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Bullying of gay students faces new scrutiny

The recent spate of youth suicides linked to anti-gay bullying has educators around the country re-analyzing school policies and strategies for making schools safe for lesbian, gay, bisexual and transgendered students.

In Colorado, a coalition of funders and advocacy groups supportive of LGBT issues has begun exploring ways to elevate the profile of school safety issues, said Jason Marsden, executive director of the Matthew Shepard Foundation in Denver.

“It feels to us like there’s a groundswell of movement in this area,” he said.

Later this month, Assistant Deputy Secretary of Education Kevin Jennings, who heads the Office of Safe and Drug-Free Schools for the U.S. Department of Education, will be addressing educators at the Colorado Safe Schools Regional Training in Pueblo.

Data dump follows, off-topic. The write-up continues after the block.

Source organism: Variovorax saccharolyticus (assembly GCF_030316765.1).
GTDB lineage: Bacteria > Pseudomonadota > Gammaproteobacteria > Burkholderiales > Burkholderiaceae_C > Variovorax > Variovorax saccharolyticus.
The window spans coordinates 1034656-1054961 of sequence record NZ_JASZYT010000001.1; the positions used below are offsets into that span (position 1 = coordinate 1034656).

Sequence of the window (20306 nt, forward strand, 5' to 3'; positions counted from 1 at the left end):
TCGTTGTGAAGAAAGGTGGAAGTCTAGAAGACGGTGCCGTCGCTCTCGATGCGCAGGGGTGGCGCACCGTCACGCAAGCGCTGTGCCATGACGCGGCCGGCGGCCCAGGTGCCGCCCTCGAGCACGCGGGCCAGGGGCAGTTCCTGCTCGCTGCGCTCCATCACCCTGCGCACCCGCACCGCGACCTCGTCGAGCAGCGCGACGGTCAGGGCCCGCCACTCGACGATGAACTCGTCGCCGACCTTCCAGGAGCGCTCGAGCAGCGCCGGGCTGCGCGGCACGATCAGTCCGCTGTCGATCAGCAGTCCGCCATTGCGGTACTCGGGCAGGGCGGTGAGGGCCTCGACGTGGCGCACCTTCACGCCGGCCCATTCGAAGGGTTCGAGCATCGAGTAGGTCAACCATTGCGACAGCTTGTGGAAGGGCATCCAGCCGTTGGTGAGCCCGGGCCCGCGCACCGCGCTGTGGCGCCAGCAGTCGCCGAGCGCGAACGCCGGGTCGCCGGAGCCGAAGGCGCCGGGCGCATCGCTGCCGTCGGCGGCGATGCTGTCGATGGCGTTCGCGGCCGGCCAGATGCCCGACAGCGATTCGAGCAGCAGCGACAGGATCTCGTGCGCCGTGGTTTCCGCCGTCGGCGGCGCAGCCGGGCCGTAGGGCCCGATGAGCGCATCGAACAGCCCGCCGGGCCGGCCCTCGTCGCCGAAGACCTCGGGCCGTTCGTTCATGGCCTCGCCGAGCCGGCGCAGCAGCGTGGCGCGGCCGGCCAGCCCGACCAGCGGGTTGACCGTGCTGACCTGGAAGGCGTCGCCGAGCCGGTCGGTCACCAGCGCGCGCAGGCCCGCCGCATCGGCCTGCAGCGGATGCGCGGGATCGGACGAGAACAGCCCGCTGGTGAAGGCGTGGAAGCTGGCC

The conference is jointly hosted by the Colorado School Safety Resource Center and the Center for the Study of Prevention of Violence at CU-Boulder.

Jennings, the founder of the Gay, Lesbian, Straight Education Network (GLSEN), has become a lightning rod for conservative criticism for his outspoken support for making schools safe and friendly for LGBT students.

He’ll be delivering the morning keynote at the conference on Oct. 21, with the topic “Safe and Supportive Schools: Creating an Environment Where Everyone Can Learn.”

Summit in works for DPS